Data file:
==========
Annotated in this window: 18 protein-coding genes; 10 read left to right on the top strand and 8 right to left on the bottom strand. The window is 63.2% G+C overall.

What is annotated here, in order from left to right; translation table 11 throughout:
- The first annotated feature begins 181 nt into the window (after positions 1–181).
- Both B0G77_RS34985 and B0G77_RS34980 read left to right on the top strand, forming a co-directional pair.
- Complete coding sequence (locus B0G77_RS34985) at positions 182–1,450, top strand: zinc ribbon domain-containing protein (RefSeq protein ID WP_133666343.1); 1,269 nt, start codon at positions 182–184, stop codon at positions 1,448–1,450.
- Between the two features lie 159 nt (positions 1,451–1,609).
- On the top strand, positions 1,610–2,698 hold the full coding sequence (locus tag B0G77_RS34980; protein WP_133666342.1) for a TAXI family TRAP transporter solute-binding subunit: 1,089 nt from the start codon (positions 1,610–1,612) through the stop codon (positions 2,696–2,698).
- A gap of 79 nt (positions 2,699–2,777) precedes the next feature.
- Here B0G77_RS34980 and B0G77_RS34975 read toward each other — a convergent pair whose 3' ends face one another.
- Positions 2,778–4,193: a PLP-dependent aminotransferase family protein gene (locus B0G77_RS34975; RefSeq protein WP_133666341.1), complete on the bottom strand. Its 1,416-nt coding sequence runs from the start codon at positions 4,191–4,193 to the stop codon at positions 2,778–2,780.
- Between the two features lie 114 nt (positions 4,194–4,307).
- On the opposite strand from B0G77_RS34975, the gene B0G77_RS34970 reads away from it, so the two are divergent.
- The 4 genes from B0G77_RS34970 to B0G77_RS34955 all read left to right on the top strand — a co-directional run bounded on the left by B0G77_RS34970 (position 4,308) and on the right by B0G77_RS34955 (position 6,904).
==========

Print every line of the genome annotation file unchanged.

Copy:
Annotated in this window: 18 protein-coding genes; 10 read left to right on the top strand and 8 right to left on the bottom strand. The window is 63.2% G+C overall.

What is annotated here, in order from left to right; translation table 11 throughout:
- The first annotated feature begins 181 nt into the window (after positions 1–181).
- Both B0G77_RS34985 and B0G77_RS34980 read left to right on the top strand, forming a co-directional pair.
- Complete coding sequence (locus B0G77_RS34985) at positions 182–1,450, top strand: zinc ribbon domain-containing protein (RefSeq protein ID WP_133666343.1); 1,269 nt, start codon at positions 182–184, stop codon at positions 1,448–1,450.
- Between the two features lie 159 nt (positions 1,451–1,609).
- On the top strand, positions 1,610–2,698 hold the full coding sequence (locus tag B0G77_RS34980; protein WP_133666342.1) for a TAXI family TRAP transporter solute-binding subunit: 1,089 nt from the start codon (positions 1,610–1,612) through the stop codon (positions 2,696–2,698).
- A gap of 79 nt (positions 2,699–2,777) precedes the next feature.
- Here B0G77_RS34980 and B0G77_RS34975 read toward each other — a convergent pair whose 3' ends face one another.
- Positions 2,778–4,193: a PLP-dependent aminotransferase family protein gene (locus B0G77_RS34975; RefSeq protein WP_133666341.1), complete on the bottom strand. Its 1,416-nt coding sequence runs from the start codon at positions 4,191–4,193 to the stop codon at positions 2,778–2,780.
- Between the two features lie 114 nt (positions 4,194–4,307).
- On the opposite strand from B0G77_RS34975, the gene B0G77_RS34970 reads away from it, so the two are divergent.
- The 4 genes from B0G77_RS34970 to B0G77_RS34955 all read left to right on the top strand — a co-directional run bounded on the left by B0G77_RS34970 (position 4,308) and on the right by B0G77_RS34955 (position 6,904).